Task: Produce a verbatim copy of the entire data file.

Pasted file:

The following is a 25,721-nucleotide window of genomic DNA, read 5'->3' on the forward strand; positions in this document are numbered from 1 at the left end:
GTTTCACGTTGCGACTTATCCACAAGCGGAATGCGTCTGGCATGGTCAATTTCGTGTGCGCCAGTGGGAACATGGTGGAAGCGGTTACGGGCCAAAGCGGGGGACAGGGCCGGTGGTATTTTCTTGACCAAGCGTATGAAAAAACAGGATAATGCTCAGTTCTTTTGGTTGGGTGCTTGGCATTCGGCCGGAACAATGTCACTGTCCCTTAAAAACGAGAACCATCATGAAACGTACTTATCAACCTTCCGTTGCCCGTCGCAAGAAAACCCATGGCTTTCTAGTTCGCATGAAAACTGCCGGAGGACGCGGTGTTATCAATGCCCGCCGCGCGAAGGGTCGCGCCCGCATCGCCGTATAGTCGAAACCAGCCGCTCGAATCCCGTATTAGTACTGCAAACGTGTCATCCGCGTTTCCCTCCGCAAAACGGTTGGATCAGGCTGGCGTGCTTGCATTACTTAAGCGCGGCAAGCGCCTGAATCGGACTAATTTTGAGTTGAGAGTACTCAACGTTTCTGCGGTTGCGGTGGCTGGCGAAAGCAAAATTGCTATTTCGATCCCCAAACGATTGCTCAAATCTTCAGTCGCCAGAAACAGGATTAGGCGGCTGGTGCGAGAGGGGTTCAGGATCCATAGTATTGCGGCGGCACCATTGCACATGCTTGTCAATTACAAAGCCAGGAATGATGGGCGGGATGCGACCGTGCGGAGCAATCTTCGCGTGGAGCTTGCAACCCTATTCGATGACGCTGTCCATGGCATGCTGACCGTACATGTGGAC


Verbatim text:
The following is a 25,721-nucleotide window of genomic DNA, read 5'->3' on the forward strand; positions in this document are numbered from 1 at the left end:
GTTTCACGTTGCGACTTATCCACAAGCGGAATGCGTCTGGCATGGTCAATTTCGTGTGCGCCAGTGGGAACATGGTGGAAGCGGTTACGGGCCAAAGCGGGGGACAGGGCCGGTGGTATTTTCTTGACCAAGCGTATGAAAAAACAGGATAATGCTCAGTTCTTTTGGTTGGGTGCTTGGCATTCGGCCGGAACAATGTCACTGTCCCTTAAAAACGAGAACCATCATGAAACGTACTTATCAACCTTCCGTTGCCCGTCGCAAGAAAACCCATGGCTTTCTAGTTCGCATGAAAACTGCCGGAGGACGCGGTGTTATCAATGCCCGCCGCGCGAAGGGTCGCGCCCGCATCGCCGTATAGTCGAAACCAGCCGCTCGAATCCCGTATTAGTACTGCAAACGTGTCATCCGCGTTTCCCTCCGCAAAACGGTTGGATCAGGCTGGCGTGCTTGCATTACTTAAGCGCGGCAAGCGCCTGAATCGGACTAATTTTGAGTTGAGAGTACTCAACGTTTCTGCGGTTGCGGTGGCTGGCGAAAGCAAAATTGCTATTTCGATCCCCAAACGATTGCTCAAATCTTCAGTCGCCAGAAACAGGATTAGGCGGCTGGTGCGAGAGGGGTTCAGGATCCATAGTATTGCGGCGGCACCATTGCACATGCTTGTCAATTACAAAGCCAGGAATGATGGGCGGGATGCGACCGTGCGGAGCAATCTTCGCGTGGAGCTTGCAACCCTATTCGATGACGCTGTCCATGGCATGCTGACCGTACATGTGGAC